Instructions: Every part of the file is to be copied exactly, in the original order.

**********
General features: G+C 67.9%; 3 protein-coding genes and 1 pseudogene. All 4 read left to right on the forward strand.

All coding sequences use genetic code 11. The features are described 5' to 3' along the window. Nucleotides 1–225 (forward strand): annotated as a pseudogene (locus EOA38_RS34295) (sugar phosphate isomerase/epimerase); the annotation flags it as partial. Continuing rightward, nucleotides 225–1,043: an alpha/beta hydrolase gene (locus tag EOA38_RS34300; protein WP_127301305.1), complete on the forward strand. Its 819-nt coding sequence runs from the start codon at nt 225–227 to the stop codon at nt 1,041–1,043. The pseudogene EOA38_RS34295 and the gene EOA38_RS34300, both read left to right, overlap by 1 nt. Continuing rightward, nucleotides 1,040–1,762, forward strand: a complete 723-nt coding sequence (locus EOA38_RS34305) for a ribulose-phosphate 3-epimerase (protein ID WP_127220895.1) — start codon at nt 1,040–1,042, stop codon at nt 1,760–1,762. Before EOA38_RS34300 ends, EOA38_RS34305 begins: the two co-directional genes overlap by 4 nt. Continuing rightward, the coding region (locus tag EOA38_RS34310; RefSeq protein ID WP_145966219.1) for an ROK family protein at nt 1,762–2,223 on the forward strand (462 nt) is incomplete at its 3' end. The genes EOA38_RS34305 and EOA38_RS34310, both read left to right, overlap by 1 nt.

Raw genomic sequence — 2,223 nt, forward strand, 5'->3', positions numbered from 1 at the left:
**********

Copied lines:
General features: G+C 67.9%; 3 protein-coding genes and 1 pseudogene. All 4 read left to right on the forward strand.

All coding sequences use genetic code 11. The features are described 5' to 3' along the window. Nucleotides 1–225 (forward strand): annotated as a pseudogene (locus EOA38_RS34295) (sugar phosphate isomerase/epimerase); the annotation flags it as partial. Continuing rightward, nucleotides 225–1,043: an alpha/beta hydrolase gene (locus tag EOA38_RS34300; protein WP_127301305.1), complete on the forward strand. Its 819-nt coding sequence runs from the start codon at nt 225–227 to the stop codon at nt 1,041–1,043. The pseudogene EOA38_RS34295 and the gene EOA38_RS34300, both read left to right, overlap by 1 nt. Continuing rightward, nucleotides 1,040–1,762, forward strand: a complete 723-nt coding sequence (locus EOA38_RS34305) for a ribulose-phosphate 3-epimerase (protein ID WP_127220895.1) — start codon at nt 1,040–1,042, stop codon at nt 1,760–1,762. Before EOA38_RS34300 ends, EOA38_RS34305 begins: the two co-directional genes overlap by 4 nt. Continuing rightward, the coding region (locus tag EOA38_RS34310; RefSeq protein ID WP_145966219.1) for an ROK family protein at nt 1,762–2,223 on the forward strand (462 nt) is incomplete at its 3' end. The genes EOA38_RS34305 and EOA38_RS34310, both read left to right, overlap by 1 nt.

Raw genomic sequence — 2,223 nt, forward strand, 5'->3', positions numbered from 1 at the left: